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News > U.S.

Legal Loophole in New York Law Lets Rapists off the Hook

  • "There is a cultural perception that if someone has been drinking, that in some ways they are consenting," Alexandra Zeitz-Moskin said. | Photo: Reuters

Published 3 September 2019

Law in New York says the victim who was drunk voluntarily may not remember the facts, in particular, whether or not she/he consented.

A legal loophole in New York City states a rapist can not be charged with rape as the victim who became voluntarily intoxicated is not considered “mentally incapacitated” when it comes to consent, according to Manhattan District Attorney, Cyrus Vance Jr. 


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"There is no difference between an intoxicated individual's ability to consent to sexual acts when he or she was drugged, and an intoxicated individual's ability to consent when he or she voluntarily drank alcohol or took narcotics," Vance wrote to Governor Andrew Cuomo in an April 2018 letter, reviewed by The Washington Post, that remained without answer.

The letter called for new legislation to be put in place, that would abolish the condition of the victim’s involuntary intoxication.

Current law in New York is based on the fact that the victim who has willingly intoxicated herself may not remember all the facts, and in particular whether or not she/he consented.

However, it may have been clear to the assaulter that the victim did not possess the mental capacity to consent, the attorney said.

"No one should be able to assault you simply because you put yourself in a case where dangerous things might happen," he explained. "Similarly, if someone is drinking voluntarily and they become excessively drunk, that's not a green light for someone to sexually assault you."

A spokeswoman for the New York City Alliance Against Sexual Assault, Alexandra Zeitz-Moskin, said this current law reflects a general mentality for which someone who is drinking must accept the risky situations she takes.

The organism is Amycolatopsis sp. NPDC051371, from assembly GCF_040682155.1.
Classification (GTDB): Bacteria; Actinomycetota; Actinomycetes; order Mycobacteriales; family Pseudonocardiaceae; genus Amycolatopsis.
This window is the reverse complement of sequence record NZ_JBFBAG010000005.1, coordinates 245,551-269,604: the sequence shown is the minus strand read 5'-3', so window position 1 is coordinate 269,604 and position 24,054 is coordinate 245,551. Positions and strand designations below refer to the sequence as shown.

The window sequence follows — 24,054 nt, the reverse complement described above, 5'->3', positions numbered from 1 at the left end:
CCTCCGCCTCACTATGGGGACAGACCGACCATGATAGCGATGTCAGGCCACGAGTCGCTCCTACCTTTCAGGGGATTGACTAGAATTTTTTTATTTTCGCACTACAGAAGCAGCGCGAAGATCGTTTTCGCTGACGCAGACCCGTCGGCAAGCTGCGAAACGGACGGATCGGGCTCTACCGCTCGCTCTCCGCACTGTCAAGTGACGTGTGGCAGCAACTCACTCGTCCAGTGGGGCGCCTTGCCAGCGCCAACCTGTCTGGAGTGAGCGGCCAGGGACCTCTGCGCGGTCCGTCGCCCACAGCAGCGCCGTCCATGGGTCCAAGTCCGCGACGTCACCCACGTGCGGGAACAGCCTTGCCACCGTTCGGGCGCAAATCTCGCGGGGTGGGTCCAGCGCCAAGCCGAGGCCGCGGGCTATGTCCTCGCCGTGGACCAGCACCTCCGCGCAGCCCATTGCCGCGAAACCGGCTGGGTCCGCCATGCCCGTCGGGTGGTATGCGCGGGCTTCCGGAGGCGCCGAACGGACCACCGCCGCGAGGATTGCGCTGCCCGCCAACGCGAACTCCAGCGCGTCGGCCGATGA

"I think it will be a really challenging feat, actually, and the reason that it's been so pervasive in a lot of states is that there is a cultural perception that if someone has been drinking, that in some ways they are consenting," Zeitz-Moskin added.

Manhattan's top prosecutor, whose office dropped charges against Dominique Strauss-Kahn, former director of the International Monetary Fund (IMF) in 2011, after a maid denounced him for rape, and who refused to prosecute Harvey Weinstein in 2015 after accusations against him, has been criticized as too soft on assaulters.

A victims' rights attorney in New York City, Carrie Goldberg, said although she supports the expansion of the definition of mental incapacitation, she also felt Vance's letter excuses his decisions not to prosecute complicated sex-crimes cases.

New York is not the only state to treat voluntary and involuntary intoxication with a difference in rape cases. According to a Brooklyn Law Review article published in 2016, only 10 states' definitions of mental incapacitation include voluntarily intoxication.

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